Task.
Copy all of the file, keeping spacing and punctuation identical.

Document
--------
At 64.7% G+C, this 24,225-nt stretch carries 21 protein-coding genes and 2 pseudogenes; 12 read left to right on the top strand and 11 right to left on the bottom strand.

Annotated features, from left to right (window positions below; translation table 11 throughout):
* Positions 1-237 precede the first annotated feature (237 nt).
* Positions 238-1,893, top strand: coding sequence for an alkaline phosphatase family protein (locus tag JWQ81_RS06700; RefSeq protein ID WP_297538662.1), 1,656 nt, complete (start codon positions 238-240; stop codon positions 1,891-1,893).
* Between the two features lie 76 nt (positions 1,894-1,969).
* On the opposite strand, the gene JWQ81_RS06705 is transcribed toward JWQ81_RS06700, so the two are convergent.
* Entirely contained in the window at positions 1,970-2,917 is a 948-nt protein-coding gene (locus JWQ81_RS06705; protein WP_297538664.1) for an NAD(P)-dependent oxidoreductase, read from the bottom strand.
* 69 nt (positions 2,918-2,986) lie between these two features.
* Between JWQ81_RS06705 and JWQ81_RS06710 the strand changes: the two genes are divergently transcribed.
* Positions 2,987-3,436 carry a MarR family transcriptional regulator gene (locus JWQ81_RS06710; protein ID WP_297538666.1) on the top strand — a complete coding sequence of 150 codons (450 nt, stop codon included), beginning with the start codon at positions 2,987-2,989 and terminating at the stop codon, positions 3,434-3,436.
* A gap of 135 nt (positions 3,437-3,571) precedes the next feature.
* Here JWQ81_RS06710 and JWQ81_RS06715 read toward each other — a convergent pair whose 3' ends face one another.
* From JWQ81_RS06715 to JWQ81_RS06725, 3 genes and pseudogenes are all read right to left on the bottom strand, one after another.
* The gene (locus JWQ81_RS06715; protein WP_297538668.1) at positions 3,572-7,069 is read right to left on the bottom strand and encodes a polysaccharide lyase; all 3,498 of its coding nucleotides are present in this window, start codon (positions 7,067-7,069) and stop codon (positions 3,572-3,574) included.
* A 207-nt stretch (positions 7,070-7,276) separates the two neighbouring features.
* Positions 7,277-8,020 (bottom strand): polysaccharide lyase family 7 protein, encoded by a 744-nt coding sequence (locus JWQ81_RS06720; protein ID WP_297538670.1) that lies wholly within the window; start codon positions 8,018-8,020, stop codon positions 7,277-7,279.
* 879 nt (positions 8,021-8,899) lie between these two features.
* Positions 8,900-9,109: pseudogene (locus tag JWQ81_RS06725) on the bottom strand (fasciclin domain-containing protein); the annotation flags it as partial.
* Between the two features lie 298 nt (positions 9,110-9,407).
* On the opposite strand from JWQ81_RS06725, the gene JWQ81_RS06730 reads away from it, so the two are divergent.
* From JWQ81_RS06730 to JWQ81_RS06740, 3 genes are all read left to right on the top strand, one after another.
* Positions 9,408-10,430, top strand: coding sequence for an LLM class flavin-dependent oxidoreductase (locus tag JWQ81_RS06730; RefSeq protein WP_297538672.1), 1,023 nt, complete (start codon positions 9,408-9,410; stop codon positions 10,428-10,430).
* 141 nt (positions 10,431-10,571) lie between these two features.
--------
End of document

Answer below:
At 64.7% G+C, this 24,225-nt stretch carries 21 protein-coding genes and 2 pseudogenes; 12 read left to right on the top strand and 11 right to left on the bottom strand.

Annotated features, from left to right (window positions below; translation table 11 throughout):
* Positions 1-237 precede the first annotated feature (237 nt).
* Positions 238-1,893, top strand: coding sequence for an alkaline phosphatase family protein (locus tag JWQ81_RS06700; RefSeq protein ID WP_297538662.1), 1,656 nt, complete (start codon positions 238-240; stop codon positions 1,891-1,893).
* Between the two features lie 76 nt (positions 1,894-1,969).
* On the opposite strand, the gene JWQ81_RS06705 is transcribed toward JWQ81_RS06700, so the two are convergent.
* Entirely contained in the window at positions 1,970-2,917 is a 948-nt protein-coding gene (locus JWQ81_RS06705; protein WP_297538664.1) for an NAD(P)-dependent oxidoreductase, read from the bottom strand.
* 69 nt (positions 2,918-2,986) lie between these two features.
* Between JWQ81_RS06705 and JWQ81_RS06710 the strand changes: the two genes are divergently transcribed.
* Positions 2,987-3,436 carry a MarR family transcriptional regulator gene (locus JWQ81_RS06710; protein ID WP_297538666.1) on the top strand — a complete coding sequence of 150 codons (450 nt, stop codon included), beginning with the start codon at positions 2,987-2,989 and terminating at the stop codon, positions 3,434-3,436.
* A gap of 135 nt (positions 3,437-3,571) precedes the next feature.
* Here JWQ81_RS06710 and JWQ81_RS06715 read toward each other — a convergent pair whose 3' ends face one another.
* From JWQ81_RS06715 to JWQ81_RS06725, 3 genes and pseudogenes are all read right to left on the bottom strand, one after another.
* The gene (locus JWQ81_RS06715; protein WP_297538668.1) at positions 3,572-7,069 is read right to left on the bottom strand and encodes a polysaccharide lyase; all 3,498 of its coding nucleotides are present in this window, start codon (positions 7,067-7,069) and stop codon (positions 3,572-3,574) included.
* A 207-nt stretch (positions 7,070-7,276) separates the two neighbouring features.
* Positions 7,277-8,020 (bottom strand): polysaccharide lyase family 7 protein, encoded by a 744-nt coding sequence (locus JWQ81_RS06720; protein ID WP_297538670.1) that lies wholly within the window; start codon positions 8,018-8,020, stop codon positions 7,277-7,279.
* 879 nt (positions 8,021-8,899) lie between these two features.
* Positions 8,900-9,109: pseudogene (locus tag JWQ81_RS06725) on the bottom strand (fasciclin domain-containing protein); the annotation flags it as partial.
* Between the two features lie 298 nt (positions 9,110-9,407).
* On the opposite strand from JWQ81_RS06725, the gene JWQ81_RS06730 reads away from it, so the two are divergent.
* From JWQ81_RS06730 to JWQ81_RS06740, 3 genes are all read left to right on the top strand, one after another.
* Positions 9,408-10,430, top strand: coding sequence for an LLM class flavin-dependent oxidoreductase (locus tag JWQ81_RS06730; RefSeq protein WP_297538672.1), 1,023 nt, complete (start codon positions 9,408-9,410; stop codon positions 10,428-10,430).
* 141 nt (positions 10,431-10,571) lie between these two features.